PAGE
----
Other Bloggers

Niche networks are also great for connecting with other bloggers in your field. You aren’t alone out there, and that’s a good thing. When you connect with other bloggers, you can start linking out to each other’s posts, promoting one another on more general social networks, guest posting for one another, and more.

It’s also a good way to get on the radars of a-listers in your niche. These are smaller networks where it is easier to get a response when attempting to contact an a-lister, or even just to get noticed by helping to promote what they post.

Some Niche Network Tips

Lastly, I wanted to go over a few tips for using niche networks. Keep in mind that this includes niche-specific bookmarking sites, niche-specific forums, and official fansites in some cases (like if you blog about a television show). Here’s how to make the best use of your time:

  • Don’t spread yourself too thin. No matter what your niche, there are a lot of networks out there. Pick a few and be very active, not a dozen that you only visit once a week.
  • Use the same avatar across all networks. You want your fans from other places to be able to find you.
  • Stick to niche-specific stuff. If you’re on a football site, talk about your football blog, not other projects. On niche sites, you have to stay in the niche or people will start ignoring you.
  • Do more than just promote. Help people. If all you do is promote your own stuff, you’ll just come off as a spammer. In other words, treat a niche-specific network the same way you’d treat Facebook or Twitter. Don’t be a jerk.

For those of you out there who blog within a specific niche, I’m interested in your experiences with niche networks. I’ve found unexpected success with these sites – have you?

Guest Posting 101: Link Like a Champ


Yesterday, I talked a bit about Penning the Perfect Post if you want to start guest posting, but there’s one element I left out – adding links to your post. When it comes to linking, especially when talking about SEO, someone could probably write a whole book on the different linking theories and practices. I’ll just tell you what works for me – and if you write guest posts, add a comment at the end to tell us all what works for you!

Some SEO Basics

Before I get into the meat of this post, let me first go over a few SEO basics for beginners out there. When you include a link in your guest post (or in your posts in general), it is important to pay attention to the words you actually link. These are your keywords, and they should be the words you’d imagine someone typing into Google to actually get to whatever page you’re linking. So, for example, say I wanted to promote this post in a guest post I was writing for someone else. I might link using the words “guest post linking” or “using links in your guest post” since those are words people might type into Google that are relevant to my post. Some people spend a lot of time doing keyword research. If you want to do that, great. If not, even being a little mindful of it and using keywords instead of stuff like “click here” or “my blog post,” you’ll be ahead of the game.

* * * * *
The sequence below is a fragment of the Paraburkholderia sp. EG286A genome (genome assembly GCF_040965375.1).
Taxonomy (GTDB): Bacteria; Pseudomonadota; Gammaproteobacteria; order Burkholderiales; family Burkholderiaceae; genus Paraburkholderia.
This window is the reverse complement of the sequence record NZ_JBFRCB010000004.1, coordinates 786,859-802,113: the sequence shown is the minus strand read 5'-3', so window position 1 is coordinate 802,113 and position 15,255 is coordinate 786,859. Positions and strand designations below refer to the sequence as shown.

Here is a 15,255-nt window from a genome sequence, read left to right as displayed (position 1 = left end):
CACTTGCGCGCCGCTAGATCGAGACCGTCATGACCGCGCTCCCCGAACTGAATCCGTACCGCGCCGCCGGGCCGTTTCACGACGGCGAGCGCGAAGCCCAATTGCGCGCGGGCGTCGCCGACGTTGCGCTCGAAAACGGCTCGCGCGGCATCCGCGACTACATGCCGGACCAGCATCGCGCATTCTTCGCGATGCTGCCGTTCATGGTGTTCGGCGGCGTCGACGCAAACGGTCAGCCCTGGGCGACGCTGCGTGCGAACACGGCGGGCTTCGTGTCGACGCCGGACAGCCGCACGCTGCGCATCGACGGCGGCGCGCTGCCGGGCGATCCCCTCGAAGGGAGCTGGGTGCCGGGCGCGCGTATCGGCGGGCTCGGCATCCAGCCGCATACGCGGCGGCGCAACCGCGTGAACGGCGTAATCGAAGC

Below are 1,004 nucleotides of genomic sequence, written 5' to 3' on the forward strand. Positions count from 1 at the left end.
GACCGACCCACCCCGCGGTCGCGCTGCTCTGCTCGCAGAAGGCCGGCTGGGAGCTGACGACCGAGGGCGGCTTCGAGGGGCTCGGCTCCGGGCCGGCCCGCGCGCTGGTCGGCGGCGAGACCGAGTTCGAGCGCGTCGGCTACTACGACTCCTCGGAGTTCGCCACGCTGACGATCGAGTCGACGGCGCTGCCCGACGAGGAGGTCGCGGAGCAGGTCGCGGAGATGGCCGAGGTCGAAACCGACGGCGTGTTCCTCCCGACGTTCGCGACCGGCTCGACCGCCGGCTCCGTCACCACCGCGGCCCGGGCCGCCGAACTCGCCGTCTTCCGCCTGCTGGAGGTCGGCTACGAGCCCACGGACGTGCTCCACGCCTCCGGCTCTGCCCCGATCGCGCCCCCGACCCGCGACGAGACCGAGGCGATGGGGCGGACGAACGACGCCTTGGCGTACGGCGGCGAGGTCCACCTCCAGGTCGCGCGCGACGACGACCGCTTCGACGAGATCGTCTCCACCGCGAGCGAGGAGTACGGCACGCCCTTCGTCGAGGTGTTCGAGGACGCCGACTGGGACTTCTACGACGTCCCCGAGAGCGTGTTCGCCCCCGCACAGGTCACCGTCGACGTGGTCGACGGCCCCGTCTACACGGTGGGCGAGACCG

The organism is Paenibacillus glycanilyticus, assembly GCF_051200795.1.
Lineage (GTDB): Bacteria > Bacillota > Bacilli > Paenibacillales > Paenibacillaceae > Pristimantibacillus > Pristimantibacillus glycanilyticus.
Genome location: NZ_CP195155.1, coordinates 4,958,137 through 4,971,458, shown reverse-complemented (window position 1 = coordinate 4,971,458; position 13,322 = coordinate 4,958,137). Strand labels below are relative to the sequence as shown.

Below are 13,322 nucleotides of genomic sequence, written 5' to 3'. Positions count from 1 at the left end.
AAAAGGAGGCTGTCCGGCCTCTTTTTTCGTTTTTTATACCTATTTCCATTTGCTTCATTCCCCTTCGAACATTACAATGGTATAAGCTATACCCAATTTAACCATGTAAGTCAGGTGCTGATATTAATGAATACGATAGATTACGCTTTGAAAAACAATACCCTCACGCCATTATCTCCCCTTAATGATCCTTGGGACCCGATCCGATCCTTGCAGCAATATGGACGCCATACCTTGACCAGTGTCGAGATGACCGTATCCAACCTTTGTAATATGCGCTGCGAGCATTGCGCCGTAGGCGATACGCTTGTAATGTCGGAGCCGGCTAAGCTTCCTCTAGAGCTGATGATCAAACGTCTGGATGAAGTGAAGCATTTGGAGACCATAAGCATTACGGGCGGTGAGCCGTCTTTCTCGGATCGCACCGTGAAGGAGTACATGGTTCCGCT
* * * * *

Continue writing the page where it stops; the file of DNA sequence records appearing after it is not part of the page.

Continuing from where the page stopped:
Link Overload

When you’re writing a post for your own site, you might want to include tons of links back to your own work or to blog posts that you’ve read and enjoyed. When you’re writing guest posts, you have to be a little more discreet. Everyone knows that guest posts are all about promoting your own blog, but if you do too much promotion – even if your links are relevant – you’re going to have a hard time placing the post on another blog.

Bloggers agree to post guest posts because they want cool content for their site. Most are happy to give you credit and even some links back to your site, bit too many links starts to get unattractive to them. Remember, every link you include is sending people away from their blog. If a post is full of extremely good information, but includes tons of links, most bloggers won’t accept it.

So how many links should you include? Consider: